If you have a recently published novel, or even an unpublished manuscript, and you belong to a Commonwealth country, the Betty Trask Prize might be for you. Prize money totals £20,000. You need to be under 35 years of age, though. Last year’s winner was Anjali Joseph for her Saraswati Park.
Click here for details.
Like previous news from Penguin about its subsidy press ‘Book Country’ wasn’t bad enough (see my previous posts), now comes news that Penguin is refusing to participate in ebook lending citing priracy concerns. For more details, refer to this story in mashable.com.
Not a good week for Penguin publicity-wise.
This is an update to my previous post: Penguin, through it’s Book Country arm, is poised to take a 30% cut of of your royalties.
“In other words, an author who directly uploads his or her work to Amazon receives a 70 percent royalty. An author who uses Book Country to upload his or her work to Amazon receives 70 percent of that 70 percent. An author who publishes a $2.99 e-book directly on Amazon will receive $2.05 for each sale. An author who publishes an e-book to Amazon through Book Country will receive just $1.47 for each sale.”
This is in addition to the ‘fees’ you pay Book Country. So Penguin charges you both a one-time fee *and* keeps a percentage of your royalties for perpetuity. Nice deal for Penguin. Not so nice for the desperate-to-be-published writer.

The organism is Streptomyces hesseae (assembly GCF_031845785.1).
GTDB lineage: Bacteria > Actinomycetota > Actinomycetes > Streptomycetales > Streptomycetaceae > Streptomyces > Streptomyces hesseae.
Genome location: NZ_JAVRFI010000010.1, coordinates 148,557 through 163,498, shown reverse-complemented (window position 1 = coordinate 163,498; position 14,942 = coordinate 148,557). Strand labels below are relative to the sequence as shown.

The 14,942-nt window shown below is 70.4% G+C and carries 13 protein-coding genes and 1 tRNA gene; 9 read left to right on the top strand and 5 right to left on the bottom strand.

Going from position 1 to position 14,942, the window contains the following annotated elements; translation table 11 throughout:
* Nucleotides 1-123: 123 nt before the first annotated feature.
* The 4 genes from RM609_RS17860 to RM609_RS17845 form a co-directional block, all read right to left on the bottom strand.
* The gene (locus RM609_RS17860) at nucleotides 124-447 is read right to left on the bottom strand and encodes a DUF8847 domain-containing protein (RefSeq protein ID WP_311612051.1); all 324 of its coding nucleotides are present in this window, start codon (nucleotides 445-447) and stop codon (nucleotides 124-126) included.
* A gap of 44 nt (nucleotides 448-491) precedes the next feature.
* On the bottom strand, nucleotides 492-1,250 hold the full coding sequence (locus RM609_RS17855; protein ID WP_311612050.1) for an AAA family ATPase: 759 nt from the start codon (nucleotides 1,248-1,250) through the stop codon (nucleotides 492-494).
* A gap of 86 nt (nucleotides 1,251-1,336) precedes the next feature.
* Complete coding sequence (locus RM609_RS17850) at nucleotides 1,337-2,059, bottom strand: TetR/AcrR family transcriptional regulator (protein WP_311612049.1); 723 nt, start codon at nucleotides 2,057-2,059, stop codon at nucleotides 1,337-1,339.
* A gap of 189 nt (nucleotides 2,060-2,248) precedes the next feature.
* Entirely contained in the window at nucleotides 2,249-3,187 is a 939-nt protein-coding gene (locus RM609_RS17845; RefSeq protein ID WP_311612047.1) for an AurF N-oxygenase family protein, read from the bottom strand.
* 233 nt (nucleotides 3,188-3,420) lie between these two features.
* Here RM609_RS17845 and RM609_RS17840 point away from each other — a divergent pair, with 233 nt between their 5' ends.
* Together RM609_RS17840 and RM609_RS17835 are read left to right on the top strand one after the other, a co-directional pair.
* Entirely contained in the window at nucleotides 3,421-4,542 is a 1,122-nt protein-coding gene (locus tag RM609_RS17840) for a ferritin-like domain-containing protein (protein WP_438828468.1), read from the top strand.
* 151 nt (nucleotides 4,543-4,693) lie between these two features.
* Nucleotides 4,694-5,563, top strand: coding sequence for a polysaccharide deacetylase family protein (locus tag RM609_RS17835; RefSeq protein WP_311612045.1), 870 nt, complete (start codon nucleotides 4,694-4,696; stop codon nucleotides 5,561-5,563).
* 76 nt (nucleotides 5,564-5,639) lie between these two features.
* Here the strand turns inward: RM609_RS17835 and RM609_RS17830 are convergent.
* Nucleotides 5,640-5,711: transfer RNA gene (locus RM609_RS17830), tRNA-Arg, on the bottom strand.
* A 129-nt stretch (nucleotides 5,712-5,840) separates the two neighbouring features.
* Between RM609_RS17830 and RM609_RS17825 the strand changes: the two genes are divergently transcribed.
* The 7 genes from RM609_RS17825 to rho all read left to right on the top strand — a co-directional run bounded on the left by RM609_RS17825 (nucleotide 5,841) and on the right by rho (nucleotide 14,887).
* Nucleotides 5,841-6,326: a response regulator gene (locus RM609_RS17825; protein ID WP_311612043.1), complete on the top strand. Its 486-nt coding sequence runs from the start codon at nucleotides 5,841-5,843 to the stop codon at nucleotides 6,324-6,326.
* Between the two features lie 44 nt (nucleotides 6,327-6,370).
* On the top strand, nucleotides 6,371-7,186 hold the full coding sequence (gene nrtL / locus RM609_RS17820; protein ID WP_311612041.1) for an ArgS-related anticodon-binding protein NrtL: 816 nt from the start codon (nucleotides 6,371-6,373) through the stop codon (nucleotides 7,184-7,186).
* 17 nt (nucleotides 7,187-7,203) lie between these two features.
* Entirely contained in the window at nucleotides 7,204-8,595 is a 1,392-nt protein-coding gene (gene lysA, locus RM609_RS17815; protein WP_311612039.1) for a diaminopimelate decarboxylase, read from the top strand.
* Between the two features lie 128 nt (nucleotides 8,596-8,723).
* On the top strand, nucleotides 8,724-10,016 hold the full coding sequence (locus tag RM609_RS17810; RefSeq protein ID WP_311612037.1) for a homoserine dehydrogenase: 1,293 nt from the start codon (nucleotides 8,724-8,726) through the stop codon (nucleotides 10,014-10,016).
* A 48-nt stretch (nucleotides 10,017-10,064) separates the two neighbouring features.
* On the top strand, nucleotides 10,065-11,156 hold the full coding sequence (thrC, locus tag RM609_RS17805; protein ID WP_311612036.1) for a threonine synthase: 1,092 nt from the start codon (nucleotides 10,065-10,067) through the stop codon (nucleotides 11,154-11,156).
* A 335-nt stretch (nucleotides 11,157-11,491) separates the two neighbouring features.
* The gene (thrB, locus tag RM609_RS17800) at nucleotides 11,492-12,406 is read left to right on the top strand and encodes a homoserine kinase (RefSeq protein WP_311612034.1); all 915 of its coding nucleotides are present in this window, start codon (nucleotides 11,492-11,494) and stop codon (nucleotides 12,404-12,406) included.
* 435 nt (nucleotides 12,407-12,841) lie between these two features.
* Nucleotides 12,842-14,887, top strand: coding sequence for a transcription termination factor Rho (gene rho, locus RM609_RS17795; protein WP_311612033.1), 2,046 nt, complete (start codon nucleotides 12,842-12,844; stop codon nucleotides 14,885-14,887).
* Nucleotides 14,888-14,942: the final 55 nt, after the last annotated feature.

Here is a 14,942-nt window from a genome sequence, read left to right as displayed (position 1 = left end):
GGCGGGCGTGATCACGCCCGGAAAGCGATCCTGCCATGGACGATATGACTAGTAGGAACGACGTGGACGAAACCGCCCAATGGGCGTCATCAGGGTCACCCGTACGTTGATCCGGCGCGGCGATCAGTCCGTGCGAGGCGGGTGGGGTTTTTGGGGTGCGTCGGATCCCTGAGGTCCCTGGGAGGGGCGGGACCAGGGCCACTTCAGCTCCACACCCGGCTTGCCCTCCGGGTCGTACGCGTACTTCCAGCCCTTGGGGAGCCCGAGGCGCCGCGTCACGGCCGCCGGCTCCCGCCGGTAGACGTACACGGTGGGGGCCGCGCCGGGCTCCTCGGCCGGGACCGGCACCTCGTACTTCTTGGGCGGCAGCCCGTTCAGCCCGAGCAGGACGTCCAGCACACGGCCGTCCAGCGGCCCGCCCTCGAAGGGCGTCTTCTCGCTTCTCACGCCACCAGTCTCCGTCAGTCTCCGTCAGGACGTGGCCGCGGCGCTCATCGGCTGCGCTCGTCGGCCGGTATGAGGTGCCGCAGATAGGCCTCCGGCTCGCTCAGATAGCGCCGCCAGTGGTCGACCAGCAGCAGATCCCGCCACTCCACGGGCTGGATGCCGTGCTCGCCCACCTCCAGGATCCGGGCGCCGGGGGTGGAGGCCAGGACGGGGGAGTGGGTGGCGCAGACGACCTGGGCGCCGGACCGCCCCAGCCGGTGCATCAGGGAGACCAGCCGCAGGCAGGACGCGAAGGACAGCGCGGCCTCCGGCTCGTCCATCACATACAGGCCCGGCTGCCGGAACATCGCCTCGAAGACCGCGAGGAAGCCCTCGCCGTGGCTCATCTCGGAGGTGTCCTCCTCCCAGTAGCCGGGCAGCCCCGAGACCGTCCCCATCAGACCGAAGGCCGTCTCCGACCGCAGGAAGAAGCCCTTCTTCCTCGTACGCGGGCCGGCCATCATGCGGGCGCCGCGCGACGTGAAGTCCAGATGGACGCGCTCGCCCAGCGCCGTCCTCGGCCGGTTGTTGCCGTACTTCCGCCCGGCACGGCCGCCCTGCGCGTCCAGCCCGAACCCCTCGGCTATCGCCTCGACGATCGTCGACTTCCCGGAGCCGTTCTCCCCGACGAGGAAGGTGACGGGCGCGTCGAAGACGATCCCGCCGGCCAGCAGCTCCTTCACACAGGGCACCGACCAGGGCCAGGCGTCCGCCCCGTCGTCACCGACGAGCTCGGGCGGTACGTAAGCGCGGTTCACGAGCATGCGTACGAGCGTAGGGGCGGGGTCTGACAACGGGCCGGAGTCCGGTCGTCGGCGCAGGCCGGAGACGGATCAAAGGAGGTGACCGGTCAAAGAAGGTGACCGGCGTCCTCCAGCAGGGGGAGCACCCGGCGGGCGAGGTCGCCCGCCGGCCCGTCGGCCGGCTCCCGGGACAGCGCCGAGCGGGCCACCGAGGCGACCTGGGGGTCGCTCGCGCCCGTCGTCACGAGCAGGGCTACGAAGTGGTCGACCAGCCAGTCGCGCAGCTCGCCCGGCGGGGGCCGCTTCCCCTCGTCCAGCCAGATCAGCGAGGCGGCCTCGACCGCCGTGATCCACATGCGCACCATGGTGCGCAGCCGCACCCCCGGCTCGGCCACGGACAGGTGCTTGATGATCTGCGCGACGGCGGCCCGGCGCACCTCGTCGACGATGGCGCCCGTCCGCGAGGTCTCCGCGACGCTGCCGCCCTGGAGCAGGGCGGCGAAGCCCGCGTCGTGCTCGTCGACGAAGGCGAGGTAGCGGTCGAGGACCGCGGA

Pardon me if this confused me.
According to this blog:
“Costing between $99 and $549, depending on whether the writer wants to format their ebook themselves or plump for a “professional print and ebook” option, Book Country, the self-publishing arm of Penguin, will give writers 70% of the sale price of a book priced above $2.99, and 30% of a book priced between 99c and $2.95.”
First of all, when someone publishes your book for you, it is NOT self publishing. When you upload your book to Amazon (or B&N etc) you self-publish. The price is, well, pricy.
If you upload the book yourself, it is free. If you get a formatter from smashword.com’s list, someone can do it for as little as $25. And, if you go for the “professional print and e-book option”, you can go the CreateSpace route with $39 for expanded distribution.
My question is, what is the writer getting for those prices? Will they get on Penguin’s catalogs? Nope. This arm of theirs is a subsidy/vanity press (you have the money, you can publish a book).
And, if Book Country is going give writers 70% of the sale price if the book is priced above $2.99, Amazon’s already doing that. Without the extra you’d be shelling out for Penguin.
Not worth the price, imho.
What British author Chris McGrath set out to do was to prove the existence of God in his self-published book The Attempted Murder of God: Hidden Science You Really Need to Know.
Criticism of this book by atheist blogger Vaughn Jones found its way to Richard Dawkins’s website. Dawkins is, of course, the author of The God Delusion.
McGrath is suing.